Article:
Canada and K’ómoks First Nation settle historic claim

From: Crown-Indigenous Relations and Northern Affairs Canada

May 23, 2019 – Courtenay, BC – Crown-Indigenous Relations and Northern Affairs Canada

Honouring Canada’s lawful obligations to Indigenous people and working collaboratively to settle outstanding claims is key to advancing reconciliation with Indigenous people.

Marc Miller, Parliamentary Secretary to the Minister of Crown-Indigenous Relations, and Chief Nicole Rempel of the K’ómoks First Nation celebrated with members of the K’ómoks First Nation a settlement resolving an outstanding historical grievance.

The specific claim involved the unlawful taking of timber revenues from logging operations on the First Nation’s reserve land by an Indian Agent between 1925-1929.

The settlement agreement provides the K’òmoks First Nation with $495,731 in financial compensation.

Negotiated specific claim settlements help to right past wrongs, renew relationships and advance reconciliation for the benefit of First Nations and all Canadians.

“Settling this long held claim is an important step in addressing a past wrong with K’òmoks First Nation. Negotiated settlements advance reconciliation and help us build a better Canada based on recognition of rights, respect, co-operation and partnership.”

Marc Miller

Parliamentary Secretary to the Minister of Crown-Indigenous Relations

“I’d like to begin by thanking and acknowledging the Parliamentary Secretary for coming to K’omoks First Nation and addressing the Lomas specific claim. By acknowledging past wrongs committed against K’omoks First Nation and its members, and taking corrective action to right those wrongs is a positive step in the direction of reconciliation. While reconciliation is not a singular destination, when we open our hearts and minds to the notion of Indigenous rights and the 150 years of wrongs committed against the Indigenous peoples of Canada by the Crown, we move forward in a positive way. If in the spirit of reconciliation we recognize and respect those rights and begin correcting the actions committed against them, we are truly on the path to achieving respectful relations between the Crown and the original peoples of Canada.”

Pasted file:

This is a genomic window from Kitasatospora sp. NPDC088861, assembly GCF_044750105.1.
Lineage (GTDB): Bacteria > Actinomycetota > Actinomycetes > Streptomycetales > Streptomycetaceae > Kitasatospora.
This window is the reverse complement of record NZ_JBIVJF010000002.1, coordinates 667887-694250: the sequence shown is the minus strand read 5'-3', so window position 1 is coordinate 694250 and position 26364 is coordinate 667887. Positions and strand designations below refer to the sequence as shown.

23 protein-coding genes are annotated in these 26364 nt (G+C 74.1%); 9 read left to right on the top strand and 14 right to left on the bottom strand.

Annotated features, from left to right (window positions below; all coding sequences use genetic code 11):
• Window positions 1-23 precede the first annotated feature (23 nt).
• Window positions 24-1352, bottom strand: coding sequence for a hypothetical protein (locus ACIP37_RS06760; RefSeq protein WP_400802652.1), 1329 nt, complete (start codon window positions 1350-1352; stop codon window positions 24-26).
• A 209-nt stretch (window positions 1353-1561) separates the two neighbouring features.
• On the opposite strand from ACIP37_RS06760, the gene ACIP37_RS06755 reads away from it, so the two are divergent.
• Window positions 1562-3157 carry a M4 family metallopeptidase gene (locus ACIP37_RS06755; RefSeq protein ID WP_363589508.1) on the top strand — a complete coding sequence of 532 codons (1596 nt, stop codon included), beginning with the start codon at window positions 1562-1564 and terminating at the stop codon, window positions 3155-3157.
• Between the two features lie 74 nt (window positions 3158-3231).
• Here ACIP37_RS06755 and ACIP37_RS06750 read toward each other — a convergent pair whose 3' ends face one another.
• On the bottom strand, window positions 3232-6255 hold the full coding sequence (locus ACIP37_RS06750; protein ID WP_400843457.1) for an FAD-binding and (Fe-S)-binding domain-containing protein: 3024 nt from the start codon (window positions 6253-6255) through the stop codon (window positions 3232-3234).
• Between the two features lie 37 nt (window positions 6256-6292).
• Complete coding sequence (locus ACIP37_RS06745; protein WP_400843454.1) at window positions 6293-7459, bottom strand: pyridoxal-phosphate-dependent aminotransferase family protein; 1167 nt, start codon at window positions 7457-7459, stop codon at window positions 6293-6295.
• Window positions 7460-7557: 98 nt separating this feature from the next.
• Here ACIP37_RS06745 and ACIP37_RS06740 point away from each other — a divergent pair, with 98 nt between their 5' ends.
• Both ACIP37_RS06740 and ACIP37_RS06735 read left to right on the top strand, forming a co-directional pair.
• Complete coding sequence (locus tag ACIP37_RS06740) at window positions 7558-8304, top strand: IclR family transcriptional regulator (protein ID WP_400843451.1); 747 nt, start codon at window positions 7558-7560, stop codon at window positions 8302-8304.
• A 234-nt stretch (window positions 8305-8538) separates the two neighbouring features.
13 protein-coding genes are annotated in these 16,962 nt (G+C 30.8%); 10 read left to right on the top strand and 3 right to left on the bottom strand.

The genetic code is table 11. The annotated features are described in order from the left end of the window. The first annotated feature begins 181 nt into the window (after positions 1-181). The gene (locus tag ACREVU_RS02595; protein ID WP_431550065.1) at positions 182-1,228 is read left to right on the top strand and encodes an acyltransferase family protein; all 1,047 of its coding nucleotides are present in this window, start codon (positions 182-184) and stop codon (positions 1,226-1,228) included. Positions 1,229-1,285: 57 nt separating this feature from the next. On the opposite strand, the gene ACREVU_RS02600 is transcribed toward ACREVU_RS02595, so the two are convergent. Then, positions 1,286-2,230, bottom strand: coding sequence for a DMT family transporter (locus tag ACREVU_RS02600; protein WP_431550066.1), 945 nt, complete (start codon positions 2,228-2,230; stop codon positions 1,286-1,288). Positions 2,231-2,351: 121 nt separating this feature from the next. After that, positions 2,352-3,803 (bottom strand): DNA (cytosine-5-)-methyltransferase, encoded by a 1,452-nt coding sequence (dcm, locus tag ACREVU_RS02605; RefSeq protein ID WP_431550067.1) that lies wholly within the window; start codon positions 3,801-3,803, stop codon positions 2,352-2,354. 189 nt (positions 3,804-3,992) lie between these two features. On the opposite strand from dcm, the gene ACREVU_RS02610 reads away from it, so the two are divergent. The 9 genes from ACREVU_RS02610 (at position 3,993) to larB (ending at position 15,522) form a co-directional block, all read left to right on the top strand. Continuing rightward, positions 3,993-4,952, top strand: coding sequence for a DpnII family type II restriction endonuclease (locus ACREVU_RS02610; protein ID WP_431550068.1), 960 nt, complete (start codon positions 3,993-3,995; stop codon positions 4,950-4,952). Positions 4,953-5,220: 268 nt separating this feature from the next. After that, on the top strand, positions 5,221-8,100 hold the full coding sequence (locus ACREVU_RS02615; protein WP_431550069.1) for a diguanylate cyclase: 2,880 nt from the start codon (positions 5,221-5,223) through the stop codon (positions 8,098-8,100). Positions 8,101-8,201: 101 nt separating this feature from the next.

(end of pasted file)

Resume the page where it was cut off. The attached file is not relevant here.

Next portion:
Chief Nicole Rempel

K’òmoks First Nation

Quick facts

  • The K’ómoks First Nation is located in the heart of the Comox Valley on Vancouver Island. Membership is currently 336 members within four clans: Sathloot, Saseetla, Ieeksun and Puntledge. Two cultures are identified in their community: Coast Salish (Island-Comox speaking peoples) and Kwakwaka’wakw (Kwak̓ wala speaking peoples).

  • To date, Canada has settled over 500 specific claims through negotiated settlements with First Nations across the country.

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